A baby loggerhead sea turtle heads toward the surf on Little St. Simons Island in Georgia.
Photograph by Michael Melford, National Geographic
How Do Sea Turtles Find the Exact Beach Where They Were Born?
The marine reptiles use Earth's magnetic field as a guide back home, new study says.
For loggerhead sea turtles, home is where your (magnetic) heart is.
After hatching on beaches around the world, these huge marine reptiles undertake multiyear, epic migrations at sea. Then, the turtles return to the exact spot where they were born to mate and lay their own eggs.
Scientists have long known that the turtles, like many animals, navigate at sea by sensing the invisible lines of the magnetic field, similar to how sailors use latitude and longitude. But they didn't know how the turtles were able to return to the very spot where they were born. (See "Migrating Monarch Butterflies Use Magnetic Compass to Cut Through Clouds.")
Now a new study has the answer: The turtles also rely on Earth's magnetic field to find their way home. That's because each part of the coastline has its own magnetic signature, which the animals remember and later use as an internal compass.
It's not an easy commute, though—the magnetic field changes slowly, and loggerheads have to shift their nesting sites in response, according to the study, published January 15 in Current Biology.
"It's pretty fascinating how these creatures can find their way through this vast expanse of nothing," said study co-author J. Roger Brothers, a biology graduate student at the University of North Carolina, Chapel Hill.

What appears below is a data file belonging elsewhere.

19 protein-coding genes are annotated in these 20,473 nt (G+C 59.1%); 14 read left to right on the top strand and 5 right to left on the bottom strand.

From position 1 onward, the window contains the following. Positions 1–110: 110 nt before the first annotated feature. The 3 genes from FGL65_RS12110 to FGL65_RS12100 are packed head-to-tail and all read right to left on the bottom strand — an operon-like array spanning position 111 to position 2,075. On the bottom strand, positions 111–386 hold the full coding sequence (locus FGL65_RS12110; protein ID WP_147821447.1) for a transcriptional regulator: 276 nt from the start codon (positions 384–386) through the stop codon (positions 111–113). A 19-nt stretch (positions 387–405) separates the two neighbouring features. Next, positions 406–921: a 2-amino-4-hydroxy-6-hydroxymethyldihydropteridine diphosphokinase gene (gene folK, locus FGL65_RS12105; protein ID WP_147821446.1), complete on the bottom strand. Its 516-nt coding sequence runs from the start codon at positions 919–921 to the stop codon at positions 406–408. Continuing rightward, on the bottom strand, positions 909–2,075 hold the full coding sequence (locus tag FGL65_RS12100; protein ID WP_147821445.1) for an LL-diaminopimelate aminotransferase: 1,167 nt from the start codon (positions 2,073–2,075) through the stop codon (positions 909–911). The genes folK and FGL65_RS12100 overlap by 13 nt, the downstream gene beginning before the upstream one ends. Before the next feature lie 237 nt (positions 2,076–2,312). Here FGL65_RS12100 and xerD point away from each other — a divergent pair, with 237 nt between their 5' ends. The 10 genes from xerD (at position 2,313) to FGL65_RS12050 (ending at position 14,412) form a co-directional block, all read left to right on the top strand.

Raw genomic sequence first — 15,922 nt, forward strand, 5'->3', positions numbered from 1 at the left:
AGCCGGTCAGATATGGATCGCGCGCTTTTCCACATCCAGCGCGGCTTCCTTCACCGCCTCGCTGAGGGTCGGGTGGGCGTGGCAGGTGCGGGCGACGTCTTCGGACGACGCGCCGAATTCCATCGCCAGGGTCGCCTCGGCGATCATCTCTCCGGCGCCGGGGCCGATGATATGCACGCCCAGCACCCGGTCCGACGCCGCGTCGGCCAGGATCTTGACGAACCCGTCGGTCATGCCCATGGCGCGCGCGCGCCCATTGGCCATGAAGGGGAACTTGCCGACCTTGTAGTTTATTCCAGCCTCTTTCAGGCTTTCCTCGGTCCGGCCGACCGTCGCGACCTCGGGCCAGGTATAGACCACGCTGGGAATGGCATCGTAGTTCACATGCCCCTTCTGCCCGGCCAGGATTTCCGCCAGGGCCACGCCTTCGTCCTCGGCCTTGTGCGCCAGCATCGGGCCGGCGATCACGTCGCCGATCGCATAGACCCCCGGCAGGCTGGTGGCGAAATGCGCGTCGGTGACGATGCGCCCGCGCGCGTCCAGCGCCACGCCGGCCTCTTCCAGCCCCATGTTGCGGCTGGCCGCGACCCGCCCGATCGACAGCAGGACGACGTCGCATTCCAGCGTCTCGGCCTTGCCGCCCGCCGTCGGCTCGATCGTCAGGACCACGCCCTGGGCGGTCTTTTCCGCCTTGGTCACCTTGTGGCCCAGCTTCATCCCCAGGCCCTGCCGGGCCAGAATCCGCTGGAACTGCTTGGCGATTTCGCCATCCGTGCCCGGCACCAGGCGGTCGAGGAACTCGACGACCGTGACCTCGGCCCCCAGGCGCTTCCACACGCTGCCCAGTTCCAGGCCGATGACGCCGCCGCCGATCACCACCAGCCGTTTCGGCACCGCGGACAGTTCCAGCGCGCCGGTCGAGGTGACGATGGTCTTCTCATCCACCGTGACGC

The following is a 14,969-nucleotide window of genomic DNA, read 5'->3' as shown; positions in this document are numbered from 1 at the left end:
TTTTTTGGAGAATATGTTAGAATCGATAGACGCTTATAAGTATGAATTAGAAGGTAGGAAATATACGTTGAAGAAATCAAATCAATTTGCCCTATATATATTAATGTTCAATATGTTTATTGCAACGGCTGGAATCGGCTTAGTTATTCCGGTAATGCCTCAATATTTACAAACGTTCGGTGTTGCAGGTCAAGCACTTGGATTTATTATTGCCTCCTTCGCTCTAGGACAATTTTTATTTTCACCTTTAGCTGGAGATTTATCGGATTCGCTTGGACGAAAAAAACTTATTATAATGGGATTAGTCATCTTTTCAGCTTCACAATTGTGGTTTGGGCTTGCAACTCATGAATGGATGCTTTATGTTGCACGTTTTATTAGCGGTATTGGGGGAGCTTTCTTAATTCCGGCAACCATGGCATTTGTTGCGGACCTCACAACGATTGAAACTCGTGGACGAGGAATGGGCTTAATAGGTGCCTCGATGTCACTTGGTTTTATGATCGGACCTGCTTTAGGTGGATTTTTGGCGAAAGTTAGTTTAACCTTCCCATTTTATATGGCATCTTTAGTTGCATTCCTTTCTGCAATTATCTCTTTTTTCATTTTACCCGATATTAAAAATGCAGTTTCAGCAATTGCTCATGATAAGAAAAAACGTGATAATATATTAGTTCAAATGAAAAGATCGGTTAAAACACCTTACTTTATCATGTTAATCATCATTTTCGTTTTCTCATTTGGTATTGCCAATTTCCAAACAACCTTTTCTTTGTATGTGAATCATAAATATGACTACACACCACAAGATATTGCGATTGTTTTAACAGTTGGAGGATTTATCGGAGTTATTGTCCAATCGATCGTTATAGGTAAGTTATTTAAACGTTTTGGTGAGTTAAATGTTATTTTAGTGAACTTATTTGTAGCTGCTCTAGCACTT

Lost and Found
Loggerhead turtles, which weigh about 250 pounds (113 kilograms), have an enormous range that encompasses all but the most frigid waters of the world's oceans. (See "5 Amazing Animal Navigators
Though they travel hundreds of miles out to sea, the carnivores seem to prefer coastal habitats, and are the most abundant of all marine turtle species in U.S. waters.
Every year, thousands of volunteers walk along Florida's sandy beaches to count loggerhead nesting sites, which provides scientists with a rich population data set.
At the same time, researchers have been tracking subtle shifts in Earth's magnetic field along Florida's coasts, using compasses to measure how the field's strength and other properties change over time.
So if the loggerhead sea turtles really use Earth's magnetic field to return to the beaches where they were born, then shifts in the field should lead to corresponding shifts in loggerhead turtle nesting sites. (See National Geographic's sea turtle pictures.)
Brothers and colleagues combined the citizen-science data on turtle nests and official data about the magnetic field to create a dynamic map, which showed how each variable changed over time.
Their results supported their hypothesis: The loggerhead sea turtle nests moved in tandem with the shifts in the magnetic field.
Loggerheads (pictured, an animal in Belize's Hol Chan Marine Reserve) use Earth's magnetic field to navigate.
Photograph by Brian J. Skerry, National Geographic
"The important thing about this paper is that it uses a different measure of the importance of magnetic navigation by looking at the movement of turtles. That hasn't been done before, and it's really great work," said Peter Meylan, a marine biologist at Eckerd College in Florida who wasn't involved in the study.
Nathan Putman, a biologist with the National Oceanic and Atmospheric Administration's Southeast Fisheries Science Center, added, "It's really creative work, the type that makes you think, 'Why didn't I think of that?'"
The results could also influence conservation strategies for these endangered reptiles, said Brothers. The animals have declined due to pollution, shrimp trawling, and development in their nesting areas, among other factors. (See "Hundreds of Gulf Turtle Eggs Relocated.")
For instance, many conservationists surround loggerhead nests with wire cages. Since these cages are usually metallic, the practice could interfere with the turtles' ability to find their way home.
Carrie Arnold for National Geographic